United Nations System

SouthViews No. 262, 24 April 2024

The Global Digital Compact we need for people and the planet

 by Anita Gurumurthy, Nandini Chami, Shreeja Sen, Merrin Muhammed Ashraf of IT for Change

The Zero Draft of the Global Digital Compact (GDC) to be adopted at the Summit of the Future is crucial to international digital cooperation under a transformative vision of global digital governance. It should identify the means for achieving equitable participation, sustainable development, gender equality, increased local capacity, public ownership of core digital infrastructure and address the concentration of power in the digital economy. This SouthViews considers some of the shortcomings of the draft GDC, particularly in attaining equitable international data governance and democratic participation in a digital multistakeholder scenario to avoid data monopolies and ensure inclusive policy-making processes, while recentering the objectives of Internet governance for inclusive and development-oriented information societies.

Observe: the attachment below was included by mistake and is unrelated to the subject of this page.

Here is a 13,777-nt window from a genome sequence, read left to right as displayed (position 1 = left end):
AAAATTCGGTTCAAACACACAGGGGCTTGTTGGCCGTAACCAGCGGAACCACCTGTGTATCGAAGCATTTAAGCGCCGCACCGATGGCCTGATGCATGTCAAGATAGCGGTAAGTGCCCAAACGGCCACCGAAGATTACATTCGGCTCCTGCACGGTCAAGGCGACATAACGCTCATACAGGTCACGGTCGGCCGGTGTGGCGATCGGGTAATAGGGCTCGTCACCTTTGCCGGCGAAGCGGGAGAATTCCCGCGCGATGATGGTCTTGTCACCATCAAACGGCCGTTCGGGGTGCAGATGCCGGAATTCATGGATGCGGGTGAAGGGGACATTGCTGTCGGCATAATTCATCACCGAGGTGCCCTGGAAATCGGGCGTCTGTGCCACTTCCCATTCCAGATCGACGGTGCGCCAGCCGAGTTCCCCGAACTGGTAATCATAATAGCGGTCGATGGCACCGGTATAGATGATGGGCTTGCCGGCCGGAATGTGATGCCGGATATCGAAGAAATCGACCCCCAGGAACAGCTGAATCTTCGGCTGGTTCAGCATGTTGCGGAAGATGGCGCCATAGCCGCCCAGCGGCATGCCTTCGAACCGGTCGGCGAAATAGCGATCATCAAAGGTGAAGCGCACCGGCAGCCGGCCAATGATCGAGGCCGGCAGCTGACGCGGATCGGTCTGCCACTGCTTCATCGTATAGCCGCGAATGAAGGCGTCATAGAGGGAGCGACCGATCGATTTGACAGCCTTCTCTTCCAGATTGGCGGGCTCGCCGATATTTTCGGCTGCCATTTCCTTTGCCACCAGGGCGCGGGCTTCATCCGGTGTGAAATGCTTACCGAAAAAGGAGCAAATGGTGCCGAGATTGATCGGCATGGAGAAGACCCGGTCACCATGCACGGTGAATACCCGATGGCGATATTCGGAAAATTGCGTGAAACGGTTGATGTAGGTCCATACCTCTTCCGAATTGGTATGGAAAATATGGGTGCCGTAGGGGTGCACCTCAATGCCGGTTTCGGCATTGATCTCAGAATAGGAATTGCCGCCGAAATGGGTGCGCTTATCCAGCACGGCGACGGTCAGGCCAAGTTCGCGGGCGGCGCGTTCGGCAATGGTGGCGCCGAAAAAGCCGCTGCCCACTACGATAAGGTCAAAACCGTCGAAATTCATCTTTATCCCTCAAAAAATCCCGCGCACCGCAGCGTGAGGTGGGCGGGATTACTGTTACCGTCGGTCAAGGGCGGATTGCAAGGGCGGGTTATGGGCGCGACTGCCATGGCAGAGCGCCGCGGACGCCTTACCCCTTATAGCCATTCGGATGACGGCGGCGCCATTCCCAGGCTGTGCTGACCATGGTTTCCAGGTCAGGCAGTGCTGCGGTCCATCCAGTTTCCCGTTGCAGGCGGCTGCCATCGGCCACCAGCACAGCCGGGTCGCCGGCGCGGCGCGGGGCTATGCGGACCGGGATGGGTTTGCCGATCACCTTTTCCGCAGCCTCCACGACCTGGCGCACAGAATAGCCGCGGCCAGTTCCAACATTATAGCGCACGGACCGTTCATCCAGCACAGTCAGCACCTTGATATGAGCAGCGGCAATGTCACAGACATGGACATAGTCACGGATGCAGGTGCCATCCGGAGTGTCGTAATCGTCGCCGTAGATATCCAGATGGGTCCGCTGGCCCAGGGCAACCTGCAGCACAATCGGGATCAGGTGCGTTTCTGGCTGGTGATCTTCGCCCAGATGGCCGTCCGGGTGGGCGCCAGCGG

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Dialogue with the G77+China Countries, 11 April 2024

A Dialogue with the G77+China Countries

Summit of the Future: risk and opportunities for developing countries

Co-organised by South Centre & Transnational Institute

11 April 2024, 13:00-15:00 (CET)

Geneva, Switzerland

Venue: International Environment House II, Chemin de Balexert 7-9, 1219 Vernier

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Research Paper 187, 4 December 2023

The Global Digital Compact: opportunities and challenges for developing countries in a fragmented digital space

By Carlos Correa, Danish, Vitor Ido, Jacquelene Mwangi and Daniel Uribe